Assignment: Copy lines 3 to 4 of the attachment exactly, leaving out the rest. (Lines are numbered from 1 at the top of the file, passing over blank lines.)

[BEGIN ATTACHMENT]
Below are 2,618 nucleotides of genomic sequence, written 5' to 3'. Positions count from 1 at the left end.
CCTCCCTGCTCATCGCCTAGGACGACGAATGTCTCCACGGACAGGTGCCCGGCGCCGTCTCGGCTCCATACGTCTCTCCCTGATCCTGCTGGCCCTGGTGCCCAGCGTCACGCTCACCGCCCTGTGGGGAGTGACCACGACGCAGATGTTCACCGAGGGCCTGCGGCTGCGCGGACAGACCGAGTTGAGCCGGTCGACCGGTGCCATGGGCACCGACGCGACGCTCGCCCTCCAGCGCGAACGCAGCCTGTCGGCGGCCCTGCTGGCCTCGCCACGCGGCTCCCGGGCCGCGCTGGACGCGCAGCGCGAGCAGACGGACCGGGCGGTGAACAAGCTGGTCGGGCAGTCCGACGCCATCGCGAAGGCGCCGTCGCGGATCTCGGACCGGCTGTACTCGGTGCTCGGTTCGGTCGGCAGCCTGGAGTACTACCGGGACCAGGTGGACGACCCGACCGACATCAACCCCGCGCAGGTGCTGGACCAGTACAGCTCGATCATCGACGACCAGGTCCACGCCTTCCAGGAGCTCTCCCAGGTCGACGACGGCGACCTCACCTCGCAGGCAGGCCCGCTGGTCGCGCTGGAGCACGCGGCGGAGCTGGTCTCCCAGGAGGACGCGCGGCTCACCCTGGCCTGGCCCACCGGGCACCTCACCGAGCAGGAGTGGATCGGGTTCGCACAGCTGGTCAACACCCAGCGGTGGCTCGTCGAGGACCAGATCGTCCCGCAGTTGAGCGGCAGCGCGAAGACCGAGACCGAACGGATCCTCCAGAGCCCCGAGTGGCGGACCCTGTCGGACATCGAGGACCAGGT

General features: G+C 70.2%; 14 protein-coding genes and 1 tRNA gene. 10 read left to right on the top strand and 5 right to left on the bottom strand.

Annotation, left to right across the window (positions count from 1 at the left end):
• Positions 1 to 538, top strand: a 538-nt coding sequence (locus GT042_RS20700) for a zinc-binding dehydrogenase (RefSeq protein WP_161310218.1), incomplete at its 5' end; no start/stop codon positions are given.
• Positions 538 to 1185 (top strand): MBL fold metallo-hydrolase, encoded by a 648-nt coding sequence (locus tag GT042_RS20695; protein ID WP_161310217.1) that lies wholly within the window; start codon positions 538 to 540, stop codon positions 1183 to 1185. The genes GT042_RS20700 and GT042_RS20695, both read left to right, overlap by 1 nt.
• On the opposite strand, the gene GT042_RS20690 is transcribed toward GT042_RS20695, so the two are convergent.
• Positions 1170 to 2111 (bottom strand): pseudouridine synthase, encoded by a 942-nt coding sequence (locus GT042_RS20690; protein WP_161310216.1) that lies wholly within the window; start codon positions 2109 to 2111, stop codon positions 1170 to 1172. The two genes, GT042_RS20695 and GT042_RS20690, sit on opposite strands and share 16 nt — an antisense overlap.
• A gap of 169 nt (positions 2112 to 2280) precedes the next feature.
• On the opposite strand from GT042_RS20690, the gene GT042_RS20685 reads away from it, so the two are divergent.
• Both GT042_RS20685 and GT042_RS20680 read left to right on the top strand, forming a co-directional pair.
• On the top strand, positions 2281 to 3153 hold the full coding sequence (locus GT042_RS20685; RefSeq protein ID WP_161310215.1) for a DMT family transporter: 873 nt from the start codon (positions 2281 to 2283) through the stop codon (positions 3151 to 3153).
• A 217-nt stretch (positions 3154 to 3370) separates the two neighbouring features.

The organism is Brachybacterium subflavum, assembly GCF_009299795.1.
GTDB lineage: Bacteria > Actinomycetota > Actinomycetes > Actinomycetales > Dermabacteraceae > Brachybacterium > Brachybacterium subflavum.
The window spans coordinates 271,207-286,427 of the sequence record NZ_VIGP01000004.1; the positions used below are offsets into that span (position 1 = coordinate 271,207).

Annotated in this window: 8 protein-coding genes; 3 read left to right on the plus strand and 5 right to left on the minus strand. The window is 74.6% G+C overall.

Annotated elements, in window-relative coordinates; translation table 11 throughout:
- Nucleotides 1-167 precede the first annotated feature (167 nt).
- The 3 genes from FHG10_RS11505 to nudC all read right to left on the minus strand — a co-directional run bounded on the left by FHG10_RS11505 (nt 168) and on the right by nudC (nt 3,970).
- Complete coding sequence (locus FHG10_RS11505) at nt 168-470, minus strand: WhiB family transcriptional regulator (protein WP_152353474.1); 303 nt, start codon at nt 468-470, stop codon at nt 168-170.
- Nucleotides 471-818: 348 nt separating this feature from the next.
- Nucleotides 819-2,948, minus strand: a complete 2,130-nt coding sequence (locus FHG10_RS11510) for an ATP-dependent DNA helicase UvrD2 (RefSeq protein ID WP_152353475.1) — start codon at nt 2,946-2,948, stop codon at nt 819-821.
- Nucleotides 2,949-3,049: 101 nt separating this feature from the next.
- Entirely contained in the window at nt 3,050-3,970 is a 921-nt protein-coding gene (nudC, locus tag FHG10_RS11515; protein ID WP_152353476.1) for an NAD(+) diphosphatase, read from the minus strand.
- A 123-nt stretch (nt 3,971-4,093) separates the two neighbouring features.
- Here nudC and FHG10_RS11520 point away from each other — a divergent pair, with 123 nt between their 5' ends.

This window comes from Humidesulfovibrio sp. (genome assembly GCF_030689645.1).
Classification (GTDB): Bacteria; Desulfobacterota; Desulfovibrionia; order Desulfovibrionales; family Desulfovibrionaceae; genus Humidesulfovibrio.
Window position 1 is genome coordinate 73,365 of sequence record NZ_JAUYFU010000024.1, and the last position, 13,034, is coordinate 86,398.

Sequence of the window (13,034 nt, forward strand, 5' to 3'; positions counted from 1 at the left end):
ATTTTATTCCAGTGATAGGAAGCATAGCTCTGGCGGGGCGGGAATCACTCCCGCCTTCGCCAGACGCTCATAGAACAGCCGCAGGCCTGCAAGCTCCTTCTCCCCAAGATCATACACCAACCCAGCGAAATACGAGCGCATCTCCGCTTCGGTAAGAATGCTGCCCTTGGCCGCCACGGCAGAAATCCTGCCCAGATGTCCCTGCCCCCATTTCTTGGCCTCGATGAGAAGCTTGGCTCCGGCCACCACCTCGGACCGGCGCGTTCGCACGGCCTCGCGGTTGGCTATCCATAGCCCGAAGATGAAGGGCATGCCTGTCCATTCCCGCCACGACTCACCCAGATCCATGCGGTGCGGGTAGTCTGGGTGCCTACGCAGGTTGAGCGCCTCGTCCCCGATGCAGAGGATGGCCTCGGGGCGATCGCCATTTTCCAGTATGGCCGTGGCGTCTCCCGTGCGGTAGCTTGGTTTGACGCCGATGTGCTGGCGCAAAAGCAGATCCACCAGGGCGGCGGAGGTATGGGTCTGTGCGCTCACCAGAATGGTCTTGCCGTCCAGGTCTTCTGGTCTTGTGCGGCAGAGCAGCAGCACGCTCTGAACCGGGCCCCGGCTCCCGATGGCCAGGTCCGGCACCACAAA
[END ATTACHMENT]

General features: G+C 70.2%; 14 protein-coding genes and 1 tRNA gene. 10 read left to right on the top strand and 5 right to left on the bottom strand.

Annotation, left to right across the window (positions count from 1 at the left end):